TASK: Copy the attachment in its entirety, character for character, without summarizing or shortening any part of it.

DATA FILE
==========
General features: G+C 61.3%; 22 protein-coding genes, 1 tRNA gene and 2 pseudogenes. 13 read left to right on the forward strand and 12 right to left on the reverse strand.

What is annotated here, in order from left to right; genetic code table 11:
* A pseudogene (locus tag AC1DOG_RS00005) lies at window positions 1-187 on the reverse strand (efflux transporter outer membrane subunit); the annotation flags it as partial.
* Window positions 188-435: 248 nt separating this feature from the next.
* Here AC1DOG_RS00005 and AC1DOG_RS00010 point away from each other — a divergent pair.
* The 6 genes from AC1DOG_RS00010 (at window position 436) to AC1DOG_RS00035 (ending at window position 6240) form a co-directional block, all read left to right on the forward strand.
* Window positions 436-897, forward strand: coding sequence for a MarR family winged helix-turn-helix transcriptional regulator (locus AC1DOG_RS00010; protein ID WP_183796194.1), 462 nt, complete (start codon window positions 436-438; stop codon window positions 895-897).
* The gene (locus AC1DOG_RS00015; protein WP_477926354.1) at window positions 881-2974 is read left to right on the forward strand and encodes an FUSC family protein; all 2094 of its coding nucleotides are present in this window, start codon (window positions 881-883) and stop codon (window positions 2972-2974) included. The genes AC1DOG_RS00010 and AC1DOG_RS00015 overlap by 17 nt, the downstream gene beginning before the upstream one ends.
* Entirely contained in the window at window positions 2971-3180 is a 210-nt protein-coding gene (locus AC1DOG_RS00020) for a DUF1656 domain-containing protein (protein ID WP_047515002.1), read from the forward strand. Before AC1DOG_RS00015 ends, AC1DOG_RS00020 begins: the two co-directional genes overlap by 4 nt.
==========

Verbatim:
General features: G+C 61.3%; 22 protein-coding genes, 1 tRNA gene and 2 pseudogenes. 13 read left to right on the forward strand and 12 right to left on the reverse strand.

What is annotated here, in order from left to right; genetic code table 11:
* A pseudogene (locus tag AC1DOG_RS00005) lies at window positions 1-187 on the reverse strand (efflux transporter outer membrane subunit); the annotation flags it as partial.
* Window positions 188-435: 248 nt separating this feature from the next.
* Here AC1DOG_RS00005 and AC1DOG_RS00010 point away from each other — a divergent pair.
* The 6 genes from AC1DOG_RS00010 (at window position 436) to AC1DOG_RS00035 (ending at window position 6240) form a co-directional block, all read left to right on the forward strand.
* Window positions 436-897, forward strand: coding sequence for a MarR family winged helix-turn-helix transcriptional regulator (locus AC1DOG_RS00010; protein ID WP_183796194.1), 462 nt, complete (start codon window positions 436-438; stop codon window positions 895-897).
* The gene (locus AC1DOG_RS00015; protein WP_477926354.1) at window positions 881-2974 is read left to right on the forward strand and encodes an FUSC family protein; all 2094 of its coding nucleotides are present in this window, start codon (window positions 881-883) and stop codon (window positions 2972-2974) included. The genes AC1DOG_RS00010 and AC1DOG_RS00015 overlap by 17 nt, the downstream gene beginning before the upstream one ends.
* Entirely contained in the window at window positions 2971-3180 is a 210-nt protein-coding gene (locus AC1DOG_RS00020) for a DUF1656 domain-containing protein (protein ID WP_047515002.1), read from the forward strand. Before AC1DOG_RS00015 ends, AC1DOG_RS00020 begins: the two co-directional genes overlap by 4 nt.